Why do we want to make God such a powerful force that works (as we like to imagine) by intervening and controlling situations and making things turn out comfortably for his favorites?
What if the true nature and “power” of God was expressed in quite different human metaphors?
What if heaven was a place where there were no social distinctions, where the vulnerable was more powerful than the oppressive?
Fragility, tenderness, the marginal, the simply beautiful rather than the magnificent?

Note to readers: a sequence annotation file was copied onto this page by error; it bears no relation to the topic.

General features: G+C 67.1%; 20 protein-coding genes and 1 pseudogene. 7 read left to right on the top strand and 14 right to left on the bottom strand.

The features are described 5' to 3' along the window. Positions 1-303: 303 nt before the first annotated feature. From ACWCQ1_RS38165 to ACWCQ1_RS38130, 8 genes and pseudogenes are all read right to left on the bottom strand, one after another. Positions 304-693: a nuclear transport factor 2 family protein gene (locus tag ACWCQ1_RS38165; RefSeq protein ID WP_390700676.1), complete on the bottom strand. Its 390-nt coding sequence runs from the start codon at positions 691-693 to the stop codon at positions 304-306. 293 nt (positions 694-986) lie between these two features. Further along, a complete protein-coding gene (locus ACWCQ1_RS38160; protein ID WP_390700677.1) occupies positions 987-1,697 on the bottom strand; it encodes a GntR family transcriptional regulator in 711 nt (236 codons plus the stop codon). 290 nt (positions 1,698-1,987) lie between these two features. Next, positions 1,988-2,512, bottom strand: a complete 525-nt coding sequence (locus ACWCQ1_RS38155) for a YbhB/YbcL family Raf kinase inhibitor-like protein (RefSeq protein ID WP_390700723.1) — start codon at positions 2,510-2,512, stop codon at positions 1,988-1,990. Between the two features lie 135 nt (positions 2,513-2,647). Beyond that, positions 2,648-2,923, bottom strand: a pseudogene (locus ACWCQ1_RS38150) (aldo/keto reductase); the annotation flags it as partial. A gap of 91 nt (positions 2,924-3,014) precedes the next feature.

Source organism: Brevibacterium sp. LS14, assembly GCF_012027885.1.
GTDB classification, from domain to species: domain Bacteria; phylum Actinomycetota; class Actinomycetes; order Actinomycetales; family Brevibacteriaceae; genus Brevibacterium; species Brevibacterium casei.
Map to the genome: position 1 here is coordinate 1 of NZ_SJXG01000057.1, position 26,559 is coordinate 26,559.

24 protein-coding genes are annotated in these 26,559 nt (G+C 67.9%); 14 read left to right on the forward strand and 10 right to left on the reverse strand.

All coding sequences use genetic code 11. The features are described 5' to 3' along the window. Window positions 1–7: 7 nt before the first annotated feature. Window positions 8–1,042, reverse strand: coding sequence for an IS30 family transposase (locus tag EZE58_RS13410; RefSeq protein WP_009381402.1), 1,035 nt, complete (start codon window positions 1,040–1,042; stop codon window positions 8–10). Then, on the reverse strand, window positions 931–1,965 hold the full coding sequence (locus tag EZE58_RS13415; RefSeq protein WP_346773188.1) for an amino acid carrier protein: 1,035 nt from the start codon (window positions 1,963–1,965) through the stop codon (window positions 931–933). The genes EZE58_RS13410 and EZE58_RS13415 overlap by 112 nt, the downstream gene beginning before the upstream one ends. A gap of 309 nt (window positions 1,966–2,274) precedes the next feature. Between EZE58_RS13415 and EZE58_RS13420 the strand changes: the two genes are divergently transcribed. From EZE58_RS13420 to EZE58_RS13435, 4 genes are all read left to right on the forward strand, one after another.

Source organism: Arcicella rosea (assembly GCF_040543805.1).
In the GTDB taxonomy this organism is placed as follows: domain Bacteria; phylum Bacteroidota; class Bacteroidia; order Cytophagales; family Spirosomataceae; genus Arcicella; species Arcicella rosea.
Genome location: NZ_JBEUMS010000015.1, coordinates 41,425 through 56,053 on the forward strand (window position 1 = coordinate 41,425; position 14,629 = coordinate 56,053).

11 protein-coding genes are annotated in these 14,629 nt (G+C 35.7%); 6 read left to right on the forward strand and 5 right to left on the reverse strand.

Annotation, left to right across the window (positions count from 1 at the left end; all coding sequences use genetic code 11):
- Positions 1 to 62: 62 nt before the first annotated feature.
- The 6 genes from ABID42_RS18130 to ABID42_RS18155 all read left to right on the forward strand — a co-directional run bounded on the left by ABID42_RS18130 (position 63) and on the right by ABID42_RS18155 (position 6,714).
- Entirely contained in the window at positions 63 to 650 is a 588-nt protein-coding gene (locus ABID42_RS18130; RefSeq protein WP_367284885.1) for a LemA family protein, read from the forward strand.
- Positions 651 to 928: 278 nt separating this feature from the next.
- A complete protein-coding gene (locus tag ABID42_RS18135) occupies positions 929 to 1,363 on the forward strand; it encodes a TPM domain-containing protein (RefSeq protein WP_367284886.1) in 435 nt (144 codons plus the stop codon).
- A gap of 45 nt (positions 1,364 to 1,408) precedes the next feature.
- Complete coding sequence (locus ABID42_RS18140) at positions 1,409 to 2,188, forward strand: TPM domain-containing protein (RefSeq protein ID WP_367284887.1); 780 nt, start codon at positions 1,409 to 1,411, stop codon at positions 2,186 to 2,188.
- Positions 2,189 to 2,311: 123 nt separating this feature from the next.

These are much more difficult to believe as symbols of what “God,” the verb, and “heaven,” the non-spatial place, mean.
Yet they speak to us with greater truth and leave a deeper impression.
They bring us closer to seeing what the truth is by helping us to see things as they truly are in a world where we habitually weave illusions of success to conceal our fears and insecurities.
In a day balanced on the twin levers of morning and evening meditation, the strong, true subtleties of life win out over the habits of fantasy.
In Lenten days when the spirit of self-control and careful attention to detail sharpen our perception and soften our anxiety, God and heaven come down to earth.